A professor's claims that his text book was plagiarized backfire amid counter-allegations
A university professor who accused another lecturer of plagiarizing his work has in turn been accused of copying text from a book published in the US.
On April 27, the Ministry of Education and Training announced that a disciplinary committee at the Ho Chi Minh City University of Industry had decided to censure Dr. Phan Thi Cuc, head of the school's Finance and Banking Faculty, and three other lecturers in her faculty, for using documents written by other authors in two books without permission.
"Tai Chinh Quoc Te" (International Financial Management), published in 2008, contains portions from a book of the same title published in 1996 by a group of authors at the HCMC University of Economics led by Prof. Tran Ngoc Tho.
The other book compiled by Cuc's group in 2008 was "Nguyen ly thuc hanh bao hiem" (Insurance Principles And Practice), which contains several similar chapters of a book of the same title published in 2007 by lecturer Nguyen Tien Hung, also from the HCMC University of Economics.
In her report to the State Professor Title Council an agency that advises the Prime Minister on whether or not he should grant, or remove, the title of professor and associate professor to teachers Cuc admitted she had failed to verify thoroughly the origins of the chapters compiled by others in the group.
The case expanded after Tran Ngoc Tho, the alleged victim in Cuc's case, was then accused of plagiarism for basing his book on "International Financial Management" by Prof. Jeff Madura of Florida Atlantic University in the US.
In whose words
Tran Ngoc Tho from the Ho Chi Minh City University of Economics has been accused of plagiarizing "International Financial Management" by Jeff Madura from Florida Atlantic University with his book "Tai Chinh Quoc Te"(INSET)
Tho said that he "confirmed that there was no copying" in his book and that he had not even heard of Madura's book until recently.
"The text book Tai Chinh Quoc Te was written some 14 or 15 years ago and was the country's first book on the issue. We had to prepare for two or three years.... There was no concept of international economy at that time. We had to ask our friends abroad to carry books home [they were not officially imported or printed in Vietnam]. And from those books, we compiled information, and updated our own information on global finance and Vietnam's status," he said, adding that they hadn't listed all references in the book.
Asked why Jeff Madura's book was not listed, Tho said his book was compiled by five authors who based their research on many different documents and he hadn't been able to oversee every aspect of the project.
"In case the group failed to list all materials they had referenced, we only listed main documents. It has been a long time and I can't remember if portions of Prof. Jeff
Madura's book had been translated [and used in my book] or not.
"We will buy that book and convene the group to review each chapter in our book. If it is true [that the group had used Madura's book], we will correct it in the next reprint," he said.
Thanh Nien Weekly asked Prof. Madura for his opinion on the issue.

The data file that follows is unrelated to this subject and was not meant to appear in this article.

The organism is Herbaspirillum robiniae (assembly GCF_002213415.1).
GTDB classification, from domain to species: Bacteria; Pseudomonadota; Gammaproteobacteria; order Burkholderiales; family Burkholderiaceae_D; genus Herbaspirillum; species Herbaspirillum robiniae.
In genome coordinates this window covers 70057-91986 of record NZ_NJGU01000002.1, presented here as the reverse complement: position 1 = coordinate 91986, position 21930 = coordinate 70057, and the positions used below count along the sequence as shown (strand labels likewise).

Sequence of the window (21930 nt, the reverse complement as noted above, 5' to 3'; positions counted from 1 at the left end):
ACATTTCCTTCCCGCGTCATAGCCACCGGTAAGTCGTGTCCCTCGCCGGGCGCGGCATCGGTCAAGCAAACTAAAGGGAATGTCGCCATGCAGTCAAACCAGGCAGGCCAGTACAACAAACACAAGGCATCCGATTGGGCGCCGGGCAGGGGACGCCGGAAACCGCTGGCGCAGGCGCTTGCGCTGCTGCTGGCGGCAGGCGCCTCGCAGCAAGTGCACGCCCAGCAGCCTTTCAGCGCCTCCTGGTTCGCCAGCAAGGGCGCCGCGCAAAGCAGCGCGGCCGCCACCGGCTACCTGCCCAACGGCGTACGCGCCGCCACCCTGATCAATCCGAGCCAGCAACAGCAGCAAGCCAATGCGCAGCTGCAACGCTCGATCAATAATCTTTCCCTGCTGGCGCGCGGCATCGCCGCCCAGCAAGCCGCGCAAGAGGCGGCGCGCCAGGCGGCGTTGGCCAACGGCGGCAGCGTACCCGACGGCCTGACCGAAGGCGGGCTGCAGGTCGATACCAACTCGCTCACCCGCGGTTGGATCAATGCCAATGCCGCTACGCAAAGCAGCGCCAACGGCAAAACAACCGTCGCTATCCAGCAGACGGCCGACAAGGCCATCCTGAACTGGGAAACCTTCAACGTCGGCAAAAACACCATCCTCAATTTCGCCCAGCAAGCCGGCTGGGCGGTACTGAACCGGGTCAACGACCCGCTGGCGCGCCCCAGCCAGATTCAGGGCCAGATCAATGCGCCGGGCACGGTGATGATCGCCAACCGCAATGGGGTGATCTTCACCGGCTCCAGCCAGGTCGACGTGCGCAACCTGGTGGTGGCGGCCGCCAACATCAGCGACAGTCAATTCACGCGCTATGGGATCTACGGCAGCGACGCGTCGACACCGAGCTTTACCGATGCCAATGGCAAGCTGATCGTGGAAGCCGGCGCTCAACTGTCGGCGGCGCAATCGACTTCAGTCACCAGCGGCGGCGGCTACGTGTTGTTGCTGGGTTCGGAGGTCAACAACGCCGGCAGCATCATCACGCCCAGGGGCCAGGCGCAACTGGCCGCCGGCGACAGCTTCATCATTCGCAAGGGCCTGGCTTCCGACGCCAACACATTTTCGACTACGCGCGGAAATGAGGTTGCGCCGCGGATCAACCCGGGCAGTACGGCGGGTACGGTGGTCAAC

Madura authorized Cengage Learning, the holder of the copyright to his book, to answer on his behalf.
The company's Director of Rights Protection & Enforcement William A. Sampson told Thanh Nien Weekly that Cengage Learning wanted to work with Vietnamese and American authorities to investigate and address the issue.
He said they would peruse legal action if they found evidence that Tho had plagiarized Madura's work.
"Once we have confirmed that the text in question misappropriates material written by Prof. Madura we will write Prof. Tran Ngoc Tho a letter demanding that he cease any further distribution and sale of the unauthorized text. We would also demand that Prof. Tran Ngoc Tho compensate Cengage Learning for the damages suffered as a result of his activities."
Not just an aberration
The Ministry of Education and Training has ordered a review of textbooks in all universities nationwide after a slew of recent plagiarism accusations.
In a recent interview with Thanh Nien, Do Tat Ngoc of the State Professor Title Council said part of the problem was that many instructors were not even aware that they were not allowed to copy from previously printed university textbooks when publishing their own new books.
"These are actually pieces of work with copyrights, not just material for their students," he said.
But some authors, educators and publishers don't seem to know and/or care about this.
Ly Kinh Hien, a lecturer in the Korean Studies Faculty at the HCMC University of Social Sciences and Humanities, has recently been accused of illegally translating a dictionary by Baek Bong Ja of Yonsei University in South Korea and publishing it as his own under the title "Tu dien ngu phap tieng Han" (Korean Grammar Dictionary), the Tuoi Tre newspaper reported on May 17.
Hien said Ja had gifted him the book at a seminar in South Korea a long time ago. "At that time, there was a dearth of Korean grammar textbooks in Vietnam. I have translated parts of his book for teaching. In 2004, I contacted the South Korean Consulate to ask for permission to publish my book and they supported my idea," Hien was quoted by Tuoi Tre as saying.
However, Hien blamed the designers for failing to note on the cover that it was a translation, the Tuoi Tre report said.